No. PV modules typically only convert the energy availible from sunlight into electricity with an efficiency of around 14% to 23% at standard test conditions. When it is at its greatest intensity sunlight strikes the Earth at a rate between 600 to 1000 watts per square meter. Most 100 watt PV modules measure about a square meter give or take. Solar thermal panels, which rely on the infrared spectrum, can reach efficiencies of 80%.

Something more important to consider is the number of hours of equivilent full rated power output per day which is subject to varibles such as; a given region, the seasons, the manner in which the PV module is oriented in relation to the Sun, the number of hours it is in full unshaded sunlight and, the big one - weather.

So to put this into some kind of perspetive. Where I live in eastern NC. solar south is between 7 and 12 degrees west of south on a compass. A 100 watt PV module; mounted in such a way so that a 2"x4" block cut square (about 8" long), placed with its end against the face of the PV module at 12:00 noon on the shortest day of the year (Dec. 21) will cast no shadow and, the PV module is exposed to full sunlight on a cloudless day with no haze, from 8:00 am to 4:00 pm, will produce approx. 350 watt hours.
During the summer on the longest day (June 21) if all I did was lay the PV module down to compensate for the suns higher angle and, weather conditions were the same, the 2x4 block would cast no shadow at 1:15 pm and the PV module would produce approx. 600 watt hours.
The trick is to "tune in" the PV module as close as possible to being perpendicular to the sun at all times of the day but, trackers are not cost effective for all regions or locations. In some case's it would be more cost effective to spend that money on more PV modules.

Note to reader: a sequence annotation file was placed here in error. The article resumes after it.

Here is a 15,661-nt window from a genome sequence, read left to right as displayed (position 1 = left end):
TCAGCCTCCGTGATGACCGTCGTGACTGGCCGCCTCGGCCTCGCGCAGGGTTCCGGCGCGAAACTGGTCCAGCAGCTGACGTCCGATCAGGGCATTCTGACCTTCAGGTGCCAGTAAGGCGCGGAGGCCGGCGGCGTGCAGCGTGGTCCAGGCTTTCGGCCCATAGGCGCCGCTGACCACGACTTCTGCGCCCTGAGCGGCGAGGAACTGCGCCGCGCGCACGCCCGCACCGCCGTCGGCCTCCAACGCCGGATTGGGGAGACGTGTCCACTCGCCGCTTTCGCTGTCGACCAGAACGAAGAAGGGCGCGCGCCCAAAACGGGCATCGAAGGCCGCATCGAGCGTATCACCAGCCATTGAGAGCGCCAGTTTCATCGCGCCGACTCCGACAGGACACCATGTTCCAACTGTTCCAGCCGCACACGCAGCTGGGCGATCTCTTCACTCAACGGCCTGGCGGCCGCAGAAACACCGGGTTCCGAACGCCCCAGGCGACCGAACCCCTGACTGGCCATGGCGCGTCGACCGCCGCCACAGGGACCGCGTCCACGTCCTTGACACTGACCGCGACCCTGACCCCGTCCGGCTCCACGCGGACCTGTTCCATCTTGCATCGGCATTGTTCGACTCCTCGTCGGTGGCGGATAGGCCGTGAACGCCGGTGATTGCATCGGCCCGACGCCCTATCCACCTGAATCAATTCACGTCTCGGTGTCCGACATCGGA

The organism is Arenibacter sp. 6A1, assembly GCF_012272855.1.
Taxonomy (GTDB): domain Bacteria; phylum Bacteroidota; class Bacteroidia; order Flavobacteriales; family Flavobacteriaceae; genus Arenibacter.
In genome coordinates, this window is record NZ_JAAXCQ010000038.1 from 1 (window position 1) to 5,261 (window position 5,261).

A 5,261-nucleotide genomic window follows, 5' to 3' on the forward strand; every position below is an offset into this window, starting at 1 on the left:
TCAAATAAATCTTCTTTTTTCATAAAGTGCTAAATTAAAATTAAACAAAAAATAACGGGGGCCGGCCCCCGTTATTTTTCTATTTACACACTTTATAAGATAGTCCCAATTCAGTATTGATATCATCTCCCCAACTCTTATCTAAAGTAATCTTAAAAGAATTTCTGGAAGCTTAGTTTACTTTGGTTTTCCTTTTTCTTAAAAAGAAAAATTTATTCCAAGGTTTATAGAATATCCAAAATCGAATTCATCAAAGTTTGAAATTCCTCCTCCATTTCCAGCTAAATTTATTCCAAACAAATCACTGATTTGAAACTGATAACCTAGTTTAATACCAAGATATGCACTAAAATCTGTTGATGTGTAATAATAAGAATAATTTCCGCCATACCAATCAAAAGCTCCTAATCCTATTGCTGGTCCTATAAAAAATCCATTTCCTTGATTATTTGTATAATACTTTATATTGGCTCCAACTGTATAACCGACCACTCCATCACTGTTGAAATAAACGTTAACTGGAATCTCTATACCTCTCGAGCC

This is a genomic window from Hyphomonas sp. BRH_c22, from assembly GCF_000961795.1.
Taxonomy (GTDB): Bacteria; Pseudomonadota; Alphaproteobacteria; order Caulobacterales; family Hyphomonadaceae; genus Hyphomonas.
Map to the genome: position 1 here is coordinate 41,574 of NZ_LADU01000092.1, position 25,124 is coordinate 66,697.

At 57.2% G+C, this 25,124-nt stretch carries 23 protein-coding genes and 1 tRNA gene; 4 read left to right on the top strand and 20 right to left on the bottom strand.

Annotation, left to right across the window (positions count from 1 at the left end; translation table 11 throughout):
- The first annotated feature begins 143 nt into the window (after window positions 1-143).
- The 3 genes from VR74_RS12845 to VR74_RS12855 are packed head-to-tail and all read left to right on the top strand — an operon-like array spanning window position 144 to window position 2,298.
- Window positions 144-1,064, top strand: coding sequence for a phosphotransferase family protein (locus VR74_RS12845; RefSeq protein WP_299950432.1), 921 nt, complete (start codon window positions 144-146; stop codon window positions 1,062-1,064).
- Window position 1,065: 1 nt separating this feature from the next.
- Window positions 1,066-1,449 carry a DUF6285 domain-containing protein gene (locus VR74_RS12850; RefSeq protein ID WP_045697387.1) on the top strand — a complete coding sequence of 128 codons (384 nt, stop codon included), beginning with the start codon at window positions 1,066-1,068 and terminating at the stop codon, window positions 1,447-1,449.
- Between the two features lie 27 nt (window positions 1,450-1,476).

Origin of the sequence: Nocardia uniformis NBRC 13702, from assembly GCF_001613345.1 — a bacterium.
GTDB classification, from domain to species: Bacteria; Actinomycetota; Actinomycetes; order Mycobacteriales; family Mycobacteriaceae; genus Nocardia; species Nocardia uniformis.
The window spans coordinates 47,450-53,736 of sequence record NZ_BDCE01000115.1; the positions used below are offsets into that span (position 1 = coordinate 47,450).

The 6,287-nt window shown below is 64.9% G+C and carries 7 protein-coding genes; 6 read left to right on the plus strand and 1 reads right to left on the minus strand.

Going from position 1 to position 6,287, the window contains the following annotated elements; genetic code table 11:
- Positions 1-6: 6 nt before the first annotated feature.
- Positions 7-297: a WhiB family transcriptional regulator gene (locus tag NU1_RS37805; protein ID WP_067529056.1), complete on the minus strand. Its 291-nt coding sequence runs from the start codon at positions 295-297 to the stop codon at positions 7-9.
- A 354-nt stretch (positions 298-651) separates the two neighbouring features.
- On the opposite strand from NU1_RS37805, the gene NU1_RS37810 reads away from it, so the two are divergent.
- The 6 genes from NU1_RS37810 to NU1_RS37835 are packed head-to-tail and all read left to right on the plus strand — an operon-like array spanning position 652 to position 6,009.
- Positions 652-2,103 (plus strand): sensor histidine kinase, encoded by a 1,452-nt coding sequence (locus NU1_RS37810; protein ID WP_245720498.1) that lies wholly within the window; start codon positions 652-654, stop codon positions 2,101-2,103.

>As far as components go for a
>interty system I know I need
>solar panels and a intertying inverter
>such as the Sunnyboy SMA 1800.
>What else do I need?

Start by contacting your electric power supplier. Each one has different rules or policiy's concerning how an RE system is "tied on" as well as how they compensate for the power provided from the RE system. You will need disconects between the PV module and the inverter and between the inverter and the meterbase. There may be a need to add a transfer switch as well. Oh! it wouldnt be a bad idea to spend the $40 and get a the most recent NEC handbook and study it, Article 690 in particlar.

Did any of the links I gave you before help? I thought for sure the rendered schematic in the Homepower article about "Solar Cheese" would be helpful. How is your research going by the way?


Posted by Thomas Allen Schmidt on Sep 12, 2004 01:46 pm

#624 -  Renewable Energy > Technical Discussion: Other > Re: Mobile Computing Needs
With the information you gave for power needs and the time of use - 6.5 amps @ 120 volts for the PC and 65 watts @ 120 volts both for upto 12 hours, this would total 845 watts. I doubt that these two items would actually pull this much wattage but I will use this as a base figure.